with a few pints and a mound of nachos in you. Yes, we all 

indulged in another wee one or so when home, but hitting 

the hard stuff is another story, and clearly you wanted out 

of the lonely place that was your home, no companion to greet, 

who’d welcome you like some kind of Mary Tyler Moore 

in your dream version of what a marriage might be. Not that 

you didn’t know better, being long divorced, with your two 

daughters to look after once she committed suicide. 

The decades didn’t get any kinder after that, though most

would have thought otherwise, what with your profuse charm,

the good cheer that spilled over the bar at the young bartenders 

a bit too readily after the first pint set in. You told me you didn’t

mind my mild scoldings when I thought you were pushing it 

too far, edging toward harassment, but who was I to speak, 

having my own, supposedly more subtle ways of doing it. We 

all knew I was full of shit and had a good laugh at that. Likewise, 

that evening at our house, back on the deck under the Douglas 

fir, a party for my wife’s sixtieth birthday, happily drunk and 

getting louder, you confessed to your heavy drinking, the fifth 

that ended your days being nothing new, but a pattern increasingly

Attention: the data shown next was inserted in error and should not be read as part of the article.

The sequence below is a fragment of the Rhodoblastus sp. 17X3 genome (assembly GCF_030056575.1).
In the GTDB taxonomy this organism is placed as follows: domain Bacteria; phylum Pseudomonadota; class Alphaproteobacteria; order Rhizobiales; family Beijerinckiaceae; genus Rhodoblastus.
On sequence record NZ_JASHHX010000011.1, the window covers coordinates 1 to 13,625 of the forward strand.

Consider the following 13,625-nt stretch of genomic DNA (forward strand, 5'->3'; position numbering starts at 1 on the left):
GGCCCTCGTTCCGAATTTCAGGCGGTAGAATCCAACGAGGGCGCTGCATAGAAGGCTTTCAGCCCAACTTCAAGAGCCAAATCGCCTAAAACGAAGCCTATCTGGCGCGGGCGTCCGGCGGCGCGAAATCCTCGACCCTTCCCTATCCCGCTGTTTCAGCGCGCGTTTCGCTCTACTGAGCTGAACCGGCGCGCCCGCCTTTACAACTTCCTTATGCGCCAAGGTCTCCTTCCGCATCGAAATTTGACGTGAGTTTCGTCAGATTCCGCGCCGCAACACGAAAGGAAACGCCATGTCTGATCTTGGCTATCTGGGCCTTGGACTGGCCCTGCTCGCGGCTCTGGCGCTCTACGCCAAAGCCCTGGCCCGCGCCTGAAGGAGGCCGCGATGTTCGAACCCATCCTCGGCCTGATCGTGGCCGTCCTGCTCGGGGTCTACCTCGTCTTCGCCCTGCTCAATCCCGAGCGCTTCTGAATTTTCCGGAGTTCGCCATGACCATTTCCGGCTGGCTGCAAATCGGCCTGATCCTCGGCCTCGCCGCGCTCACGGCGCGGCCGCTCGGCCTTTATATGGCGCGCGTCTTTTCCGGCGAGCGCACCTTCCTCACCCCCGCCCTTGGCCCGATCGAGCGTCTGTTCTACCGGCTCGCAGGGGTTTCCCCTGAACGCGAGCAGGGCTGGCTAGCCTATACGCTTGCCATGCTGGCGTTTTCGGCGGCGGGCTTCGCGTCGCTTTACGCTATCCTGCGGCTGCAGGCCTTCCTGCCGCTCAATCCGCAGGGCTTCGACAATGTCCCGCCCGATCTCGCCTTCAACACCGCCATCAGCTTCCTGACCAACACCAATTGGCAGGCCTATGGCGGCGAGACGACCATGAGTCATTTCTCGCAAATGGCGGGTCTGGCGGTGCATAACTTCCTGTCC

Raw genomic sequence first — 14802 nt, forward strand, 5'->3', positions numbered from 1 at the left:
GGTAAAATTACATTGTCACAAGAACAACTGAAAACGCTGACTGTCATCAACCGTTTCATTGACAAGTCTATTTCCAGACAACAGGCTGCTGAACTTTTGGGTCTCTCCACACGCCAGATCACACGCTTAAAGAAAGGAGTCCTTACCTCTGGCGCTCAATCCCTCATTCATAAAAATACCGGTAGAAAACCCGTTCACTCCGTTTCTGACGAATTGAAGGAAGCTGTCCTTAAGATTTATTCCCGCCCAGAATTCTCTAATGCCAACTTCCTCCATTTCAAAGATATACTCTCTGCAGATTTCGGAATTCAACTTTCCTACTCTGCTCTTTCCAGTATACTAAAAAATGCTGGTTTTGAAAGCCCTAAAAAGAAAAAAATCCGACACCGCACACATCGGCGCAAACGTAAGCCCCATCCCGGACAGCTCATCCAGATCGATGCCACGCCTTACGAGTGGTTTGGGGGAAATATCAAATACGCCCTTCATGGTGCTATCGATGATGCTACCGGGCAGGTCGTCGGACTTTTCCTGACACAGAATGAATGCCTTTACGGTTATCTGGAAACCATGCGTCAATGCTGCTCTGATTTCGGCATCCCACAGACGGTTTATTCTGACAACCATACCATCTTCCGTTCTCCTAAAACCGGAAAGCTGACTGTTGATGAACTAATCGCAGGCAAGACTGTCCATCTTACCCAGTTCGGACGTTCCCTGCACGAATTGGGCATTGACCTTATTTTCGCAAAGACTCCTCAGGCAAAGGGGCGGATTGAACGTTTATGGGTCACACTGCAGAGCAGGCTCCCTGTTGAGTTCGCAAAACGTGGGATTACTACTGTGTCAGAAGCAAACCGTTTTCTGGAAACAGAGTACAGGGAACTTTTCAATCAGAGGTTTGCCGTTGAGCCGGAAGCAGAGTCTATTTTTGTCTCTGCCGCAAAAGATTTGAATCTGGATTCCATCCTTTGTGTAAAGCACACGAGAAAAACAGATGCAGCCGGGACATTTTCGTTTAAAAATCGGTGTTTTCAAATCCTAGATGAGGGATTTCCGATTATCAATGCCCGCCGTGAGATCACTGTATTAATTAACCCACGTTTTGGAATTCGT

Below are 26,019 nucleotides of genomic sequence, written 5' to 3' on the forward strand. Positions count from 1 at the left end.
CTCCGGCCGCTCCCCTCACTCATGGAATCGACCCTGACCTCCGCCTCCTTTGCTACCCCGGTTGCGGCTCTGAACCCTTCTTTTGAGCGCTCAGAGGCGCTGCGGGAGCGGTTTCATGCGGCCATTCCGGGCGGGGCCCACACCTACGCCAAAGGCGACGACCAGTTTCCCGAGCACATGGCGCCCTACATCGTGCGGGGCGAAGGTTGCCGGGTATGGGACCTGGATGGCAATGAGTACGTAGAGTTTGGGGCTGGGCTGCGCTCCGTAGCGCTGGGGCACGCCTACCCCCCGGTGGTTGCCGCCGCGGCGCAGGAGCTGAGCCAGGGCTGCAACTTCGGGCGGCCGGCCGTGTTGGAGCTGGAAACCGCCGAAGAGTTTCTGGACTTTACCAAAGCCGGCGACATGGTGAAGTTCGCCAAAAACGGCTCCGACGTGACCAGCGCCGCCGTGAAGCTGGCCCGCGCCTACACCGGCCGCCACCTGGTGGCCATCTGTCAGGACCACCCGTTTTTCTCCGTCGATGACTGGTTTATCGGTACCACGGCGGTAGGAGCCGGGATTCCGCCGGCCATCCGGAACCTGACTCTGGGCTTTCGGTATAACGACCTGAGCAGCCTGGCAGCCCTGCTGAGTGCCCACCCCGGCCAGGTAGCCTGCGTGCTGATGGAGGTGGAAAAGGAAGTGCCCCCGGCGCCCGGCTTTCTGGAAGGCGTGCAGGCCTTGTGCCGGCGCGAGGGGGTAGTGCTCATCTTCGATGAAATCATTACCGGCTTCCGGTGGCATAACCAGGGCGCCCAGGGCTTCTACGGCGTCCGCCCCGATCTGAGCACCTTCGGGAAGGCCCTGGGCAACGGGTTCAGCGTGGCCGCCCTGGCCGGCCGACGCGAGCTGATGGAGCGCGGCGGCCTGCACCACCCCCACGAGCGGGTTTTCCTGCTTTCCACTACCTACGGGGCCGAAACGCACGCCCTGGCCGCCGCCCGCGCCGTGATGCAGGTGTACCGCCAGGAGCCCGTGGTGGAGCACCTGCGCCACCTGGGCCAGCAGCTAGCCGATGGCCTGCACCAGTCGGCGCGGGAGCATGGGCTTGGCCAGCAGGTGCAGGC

regular. I was shocked at the amount of it, told you that was crazy 

and that you must stop and, once again, you thanked me for it, 

implored me to continue, that people needed to tell him that. 

I guess not enough of us did, as if that would have really mattered, 

or changed things in the long run. Was it the pandemic then that 

pushed you over the edge, the bar at the bar closed down 

over the summer and then only outside tables available once 

the cold set in, after September’s fires? Or was it the Non-Hodgkins 

lymphoma treatments that slimmed you down in a good way 

as if that can be called good? We loved you in whatever size 

you came in and, damnit, you knew that, and should have been 

more careful, that’s all I guess I’m saying here, left alone now with

the many others who like me must forever learn to live without

you.

Tim Shaner is author of Picture X (2014) and I Hate Fiction: A Novel (2018). He received a Ph.D. from SUNY-Buffalo’s Poetics Program in 2005. His work has appeared in The Poetic Labor Project, Plumwood Mountain: An Australian Journal of Ecopoetry and Ecopoetics, Colorado Review, and elsewhere. With Kristen Gallagher he curated the Rust Talks series on poetics in Buffalo and edited Wig: A Journal of Poetry and Work, and he published, with Jonathan Skinner, the pamphlet Farming the Words: Talking with Robert Grenier (2009).